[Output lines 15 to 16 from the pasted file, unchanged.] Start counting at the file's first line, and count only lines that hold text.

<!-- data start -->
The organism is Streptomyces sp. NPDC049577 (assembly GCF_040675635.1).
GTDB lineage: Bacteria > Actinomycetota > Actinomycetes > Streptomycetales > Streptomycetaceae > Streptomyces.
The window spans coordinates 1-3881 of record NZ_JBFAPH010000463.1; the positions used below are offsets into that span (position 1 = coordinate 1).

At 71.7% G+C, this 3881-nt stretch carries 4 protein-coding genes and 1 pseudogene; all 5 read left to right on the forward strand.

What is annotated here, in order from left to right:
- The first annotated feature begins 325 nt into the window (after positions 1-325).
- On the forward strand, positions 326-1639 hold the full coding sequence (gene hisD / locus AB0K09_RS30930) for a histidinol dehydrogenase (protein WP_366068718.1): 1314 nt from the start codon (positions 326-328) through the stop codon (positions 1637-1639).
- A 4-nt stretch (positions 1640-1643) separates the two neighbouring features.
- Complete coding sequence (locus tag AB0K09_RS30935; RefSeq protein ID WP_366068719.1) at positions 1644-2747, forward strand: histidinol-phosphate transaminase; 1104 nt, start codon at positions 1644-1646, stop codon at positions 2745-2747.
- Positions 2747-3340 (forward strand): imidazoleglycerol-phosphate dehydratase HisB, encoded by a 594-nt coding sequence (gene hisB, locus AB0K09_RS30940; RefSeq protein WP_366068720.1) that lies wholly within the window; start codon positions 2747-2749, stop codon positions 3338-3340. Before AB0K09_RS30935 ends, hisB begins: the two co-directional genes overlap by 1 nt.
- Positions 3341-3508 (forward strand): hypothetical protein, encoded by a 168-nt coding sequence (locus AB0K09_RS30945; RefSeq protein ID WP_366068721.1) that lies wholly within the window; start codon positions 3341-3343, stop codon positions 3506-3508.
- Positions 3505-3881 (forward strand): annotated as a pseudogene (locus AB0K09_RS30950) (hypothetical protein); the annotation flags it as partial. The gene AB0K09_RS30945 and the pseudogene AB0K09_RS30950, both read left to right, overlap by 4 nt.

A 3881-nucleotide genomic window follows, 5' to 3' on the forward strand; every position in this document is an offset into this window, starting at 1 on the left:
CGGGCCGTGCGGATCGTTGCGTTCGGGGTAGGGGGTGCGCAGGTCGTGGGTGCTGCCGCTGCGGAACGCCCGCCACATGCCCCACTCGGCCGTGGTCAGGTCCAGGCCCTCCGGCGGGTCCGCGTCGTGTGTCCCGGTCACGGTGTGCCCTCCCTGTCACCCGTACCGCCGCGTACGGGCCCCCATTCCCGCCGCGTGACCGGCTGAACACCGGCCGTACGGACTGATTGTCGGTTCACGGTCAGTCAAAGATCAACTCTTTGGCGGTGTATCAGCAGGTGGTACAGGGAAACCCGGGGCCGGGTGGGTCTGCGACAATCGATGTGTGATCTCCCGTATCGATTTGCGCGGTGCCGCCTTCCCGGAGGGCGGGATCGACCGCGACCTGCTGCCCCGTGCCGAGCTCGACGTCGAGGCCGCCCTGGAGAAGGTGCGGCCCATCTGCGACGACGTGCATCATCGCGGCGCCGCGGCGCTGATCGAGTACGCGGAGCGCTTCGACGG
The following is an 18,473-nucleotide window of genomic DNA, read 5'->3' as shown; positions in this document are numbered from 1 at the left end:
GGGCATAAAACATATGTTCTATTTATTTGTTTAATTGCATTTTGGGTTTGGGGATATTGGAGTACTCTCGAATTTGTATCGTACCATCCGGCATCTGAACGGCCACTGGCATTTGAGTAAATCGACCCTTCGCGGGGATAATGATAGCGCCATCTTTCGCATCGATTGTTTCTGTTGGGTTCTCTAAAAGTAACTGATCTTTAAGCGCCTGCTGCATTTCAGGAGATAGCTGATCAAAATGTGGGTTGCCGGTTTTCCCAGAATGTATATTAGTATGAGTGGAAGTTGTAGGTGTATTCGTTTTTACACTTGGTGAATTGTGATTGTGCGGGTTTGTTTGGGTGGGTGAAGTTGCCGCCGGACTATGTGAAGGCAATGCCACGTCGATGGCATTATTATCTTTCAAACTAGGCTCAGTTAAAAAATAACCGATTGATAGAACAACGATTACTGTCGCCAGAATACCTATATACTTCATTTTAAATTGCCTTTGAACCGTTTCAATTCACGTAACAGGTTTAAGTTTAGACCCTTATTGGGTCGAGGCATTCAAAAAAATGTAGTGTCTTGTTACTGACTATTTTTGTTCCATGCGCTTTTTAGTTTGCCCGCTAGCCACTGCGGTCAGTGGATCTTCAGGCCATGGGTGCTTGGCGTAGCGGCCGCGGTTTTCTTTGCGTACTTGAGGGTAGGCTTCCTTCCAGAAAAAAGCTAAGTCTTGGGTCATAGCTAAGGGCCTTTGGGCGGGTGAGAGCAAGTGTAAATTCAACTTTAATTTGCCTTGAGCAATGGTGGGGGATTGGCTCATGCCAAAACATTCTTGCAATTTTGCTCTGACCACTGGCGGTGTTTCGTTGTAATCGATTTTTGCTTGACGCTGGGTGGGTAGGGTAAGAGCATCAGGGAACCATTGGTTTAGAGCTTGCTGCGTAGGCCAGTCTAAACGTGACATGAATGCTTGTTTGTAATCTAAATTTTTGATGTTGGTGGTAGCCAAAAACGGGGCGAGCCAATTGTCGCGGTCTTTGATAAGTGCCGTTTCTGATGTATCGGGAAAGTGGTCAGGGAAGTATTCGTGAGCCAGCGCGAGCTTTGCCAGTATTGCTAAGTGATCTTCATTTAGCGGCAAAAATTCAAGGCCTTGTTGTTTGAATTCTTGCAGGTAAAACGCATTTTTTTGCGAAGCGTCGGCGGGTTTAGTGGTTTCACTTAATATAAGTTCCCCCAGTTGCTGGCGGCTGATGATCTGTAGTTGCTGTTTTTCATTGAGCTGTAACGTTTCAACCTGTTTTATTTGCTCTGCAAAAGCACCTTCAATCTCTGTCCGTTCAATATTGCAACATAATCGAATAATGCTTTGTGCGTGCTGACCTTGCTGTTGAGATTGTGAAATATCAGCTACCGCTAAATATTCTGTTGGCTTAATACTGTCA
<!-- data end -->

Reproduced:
The following is an 18,473-nucleotide window of genomic DNA, read 5'->3' as shown; positions in this document are numbered from 1 at the left end:
GGGCATAAAACATATGTTCTATTTATTTGTTTAATTGCATTTTGGGTTTGGGGATATTGGAGTACTCTCGAATTTGTATCGTACCATCCGGCATCTGAACGGCCACTGGCATTTGAGTAAATCGACCCTTCGCGGGGATAATGATAGCGCCATCTTTCGCATCGATTGTTTCTGTTGGGTTCTCTAAAAGTAACTGATCTTTAAGCGCCTGCTGCATTTCAGGAGATAGCTGATCAAAATGTGGGTTGCCGGTTTTCCCAGAATGTATATTAGTATGAGTGGAAGTTGTAGGTGTATTCGTTTTTACACTTGGTGAATTGTGATTGTGCGGGTTTGTTTGGGTGGGTGAAGTTGCCGCCGGACTATGTGAAGGCAATGCCACGTCGATGGCATTATTATCTTTCAAACTAGGCTCAGTTAAAAAATAACCGATTGATAGAACAACGATTACTGTCGCCAGAATACCTATATACTTCATTTTAAATTGCCTTTGAACCGTTTCAATTCACGTAACAGGTTTAAGTTTAGACCCTTATTGGGTCGAGGCATTCAAAAAAATGTAGTGTCTTGTTACTGACTATTTTTGTTCCATGCGCTTTTTAGTTTGCCCGCTAGCCACTGCGGTCAGTGGATCTTCAGGCCATGGGTGCTTGGCGTAGCGGCCGCGGTTTTCTTTGCGTACTTGAGGGTAGGCTTCCTTCCAGAAAAAAGCTAAGTCTTGGGTCATAGCTAAGGGCCTTTGGGCGGGTGAGAGCAAGTGTAAATTCAACTTTAATTTGCCTTGAGCAATGGTGGGGGATTGGCTCATGCCAAAACATTCTTGCAATTTTGCTCTGACCACTGGCGGTGTTTCGTTGTAATCGATTTTTGCTTGACGCTGGGTGGGTAGGGTAAGAGCATCAGGGAACCATTGGTTTAGAGCTTGCTGCGTAGGCCAGTCTAAACGTGACATGAATGCTTGTTTGTAATCTAAATTTTTGATGTTGGTGGTAGCCAAAAACGGGGCGAGCCAATTGTCGCGGTCTTTGATAAGTGCCGTTTCTGATGTATCGGGAAAGTGGTCAGGGAAGTATTCGTGAGCCAGCGCGAGCTTTGCCAGTATTGCTAAGTGATCTTCATTTAGCGGCAAAAATTCAAGGCCTTGTTGTTTGAATTCTTGCAGGTAAAACGCATTTTTTTGCGAAGCGTCGGCGGGTTTAGTGGTTTCACTTAATATAAGTTCCCCCAGTTGCTGGCGGCTGATGATCTGTAGTTGCTGTTTTTCATTGAGCTGTAACGTTTCAACCTGTTTTATTTGCTCTGCAAAAGCACCTTCAATCTCTGTCCGTTCAATATTGCAACATAATCGAATAATGCTTTGTGCGTGCTGACCTTGCTGTTGAGATTGTGAAATATCAGCTACCGCTAAATATTCTGTTGGCTTAATACTGTCA